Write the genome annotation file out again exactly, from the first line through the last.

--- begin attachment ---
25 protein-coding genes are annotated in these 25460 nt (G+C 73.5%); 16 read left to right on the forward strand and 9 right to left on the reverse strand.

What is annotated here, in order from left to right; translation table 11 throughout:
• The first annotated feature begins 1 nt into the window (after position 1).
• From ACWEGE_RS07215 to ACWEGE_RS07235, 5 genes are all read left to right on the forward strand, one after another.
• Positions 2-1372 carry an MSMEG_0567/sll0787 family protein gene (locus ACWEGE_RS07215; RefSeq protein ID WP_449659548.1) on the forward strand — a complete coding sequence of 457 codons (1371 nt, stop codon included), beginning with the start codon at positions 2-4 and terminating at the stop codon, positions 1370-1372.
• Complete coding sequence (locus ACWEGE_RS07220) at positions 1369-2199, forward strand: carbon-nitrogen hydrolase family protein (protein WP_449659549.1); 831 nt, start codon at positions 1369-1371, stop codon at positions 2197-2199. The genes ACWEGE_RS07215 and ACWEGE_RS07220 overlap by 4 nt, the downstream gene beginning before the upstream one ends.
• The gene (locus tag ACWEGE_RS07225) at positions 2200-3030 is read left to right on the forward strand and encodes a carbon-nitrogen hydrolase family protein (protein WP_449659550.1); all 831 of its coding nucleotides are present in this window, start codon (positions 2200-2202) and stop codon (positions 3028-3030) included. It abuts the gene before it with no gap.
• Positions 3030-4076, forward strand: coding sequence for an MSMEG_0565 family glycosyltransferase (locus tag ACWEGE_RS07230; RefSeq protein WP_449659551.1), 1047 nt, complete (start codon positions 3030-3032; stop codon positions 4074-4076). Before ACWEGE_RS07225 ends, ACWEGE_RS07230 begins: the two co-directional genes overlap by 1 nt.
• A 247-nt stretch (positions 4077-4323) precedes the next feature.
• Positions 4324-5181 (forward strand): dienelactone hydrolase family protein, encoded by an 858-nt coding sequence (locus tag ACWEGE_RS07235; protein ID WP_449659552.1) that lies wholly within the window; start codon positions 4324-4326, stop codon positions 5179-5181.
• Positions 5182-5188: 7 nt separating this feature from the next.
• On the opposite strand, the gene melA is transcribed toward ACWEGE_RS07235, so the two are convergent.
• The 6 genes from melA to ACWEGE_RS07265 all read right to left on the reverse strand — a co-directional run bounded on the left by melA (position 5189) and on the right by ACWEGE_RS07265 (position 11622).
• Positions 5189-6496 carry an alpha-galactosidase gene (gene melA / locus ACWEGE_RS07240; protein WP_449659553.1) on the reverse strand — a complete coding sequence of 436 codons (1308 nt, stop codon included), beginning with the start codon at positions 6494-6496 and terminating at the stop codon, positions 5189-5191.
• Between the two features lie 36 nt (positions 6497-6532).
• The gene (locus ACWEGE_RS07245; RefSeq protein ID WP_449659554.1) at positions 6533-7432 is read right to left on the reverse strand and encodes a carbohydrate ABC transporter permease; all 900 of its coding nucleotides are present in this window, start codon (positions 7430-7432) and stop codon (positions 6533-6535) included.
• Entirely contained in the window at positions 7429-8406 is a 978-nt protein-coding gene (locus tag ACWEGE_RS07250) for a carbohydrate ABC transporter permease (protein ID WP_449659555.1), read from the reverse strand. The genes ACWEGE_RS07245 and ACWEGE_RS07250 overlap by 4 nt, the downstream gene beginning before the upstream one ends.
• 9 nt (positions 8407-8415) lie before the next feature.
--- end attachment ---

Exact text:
25 protein-coding genes are annotated in these 25460 nt (G+C 73.5%); 16 read left to right on the forward strand and 9 right to left on the reverse strand.

What is annotated here, in order from left to right; translation table 11 throughout:
• The first annotated feature begins 1 nt into the window (after position 1).
• From ACWEGE_RS07215 to ACWEGE_RS07235, 5 genes are all read left to right on the forward strand, one after another.
• Positions 2-1372 carry an MSMEG_0567/sll0787 family protein gene (locus ACWEGE_RS07215; RefSeq protein ID WP_449659548.1) on the forward strand — a complete coding sequence of 457 codons (1371 nt, stop codon included), beginning with the start codon at positions 2-4 and terminating at the stop codon, positions 1370-1372.
• Complete coding sequence (locus ACWEGE_RS07220) at positions 1369-2199, forward strand: carbon-nitrogen hydrolase family protein (protein WP_449659549.1); 831 nt, start codon at positions 1369-1371, stop codon at positions 2197-2199. The genes ACWEGE_RS07215 and ACWEGE_RS07220 overlap by 4 nt, the downstream gene beginning before the upstream one ends.
• The gene (locus tag ACWEGE_RS07225) at positions 2200-3030 is read left to right on the forward strand and encodes a carbon-nitrogen hydrolase family protein (protein WP_449659550.1); all 831 of its coding nucleotides are present in this window, start codon (positions 2200-2202) and stop codon (positions 3028-3030) included. It abuts the gene before it with no gap.
• Positions 3030-4076, forward strand: coding sequence for an MSMEG_0565 family glycosyltransferase (locus tag ACWEGE_RS07230; RefSeq protein WP_449659551.1), 1047 nt, complete (start codon positions 3030-3032; stop codon positions 4074-4076). Before ACWEGE_RS07225 ends, ACWEGE_RS07230 begins: the two co-directional genes overlap by 1 nt.
• A 247-nt stretch (positions 4077-4323) precedes the next feature.
• Positions 4324-5181 (forward strand): dienelactone hydrolase family protein, encoded by an 858-nt coding sequence (locus tag ACWEGE_RS07235; protein ID WP_449659552.1) that lies wholly within the window; start codon positions 4324-4326, stop codon positions 5179-5181.
• Positions 5182-5188: 7 nt separating this feature from the next.
• On the opposite strand, the gene melA is transcribed toward ACWEGE_RS07235, so the two are convergent.
• The 6 genes from melA to ACWEGE_RS07265 all read right to left on the reverse strand — a co-directional run bounded on the left by melA (position 5189) and on the right by ACWEGE_RS07265 (position 11622).
• Positions 5189-6496 carry an alpha-galactosidase gene (gene melA / locus ACWEGE_RS07240; protein WP_449659553.1) on the reverse strand — a complete coding sequence of 436 codons (1308 nt, stop codon included), beginning with the start codon at positions 6494-6496 and terminating at the stop codon, positions 5189-5191.
• Between the two features lie 36 nt (positions 6497-6532).
• The gene (locus ACWEGE_RS07245; RefSeq protein ID WP_449659554.1) at positions 6533-7432 is read right to left on the reverse strand and encodes a carbohydrate ABC transporter permease; all 900 of its coding nucleotides are present in this window, start codon (positions 7430-7432) and stop codon (positions 6533-6535) included.
• Entirely contained in the window at positions 7429-8406 is a 978-nt protein-coding gene (locus tag ACWEGE_RS07250) for a carbohydrate ABC transporter permease (protein ID WP_449659555.1), read from the reverse strand. The genes ACWEGE_RS07245 and ACWEGE_RS07250 overlap by 4 nt, the downstream gene beginning before the upstream one ends.
• 9 nt (positions 8407-8415) lie before the next feature.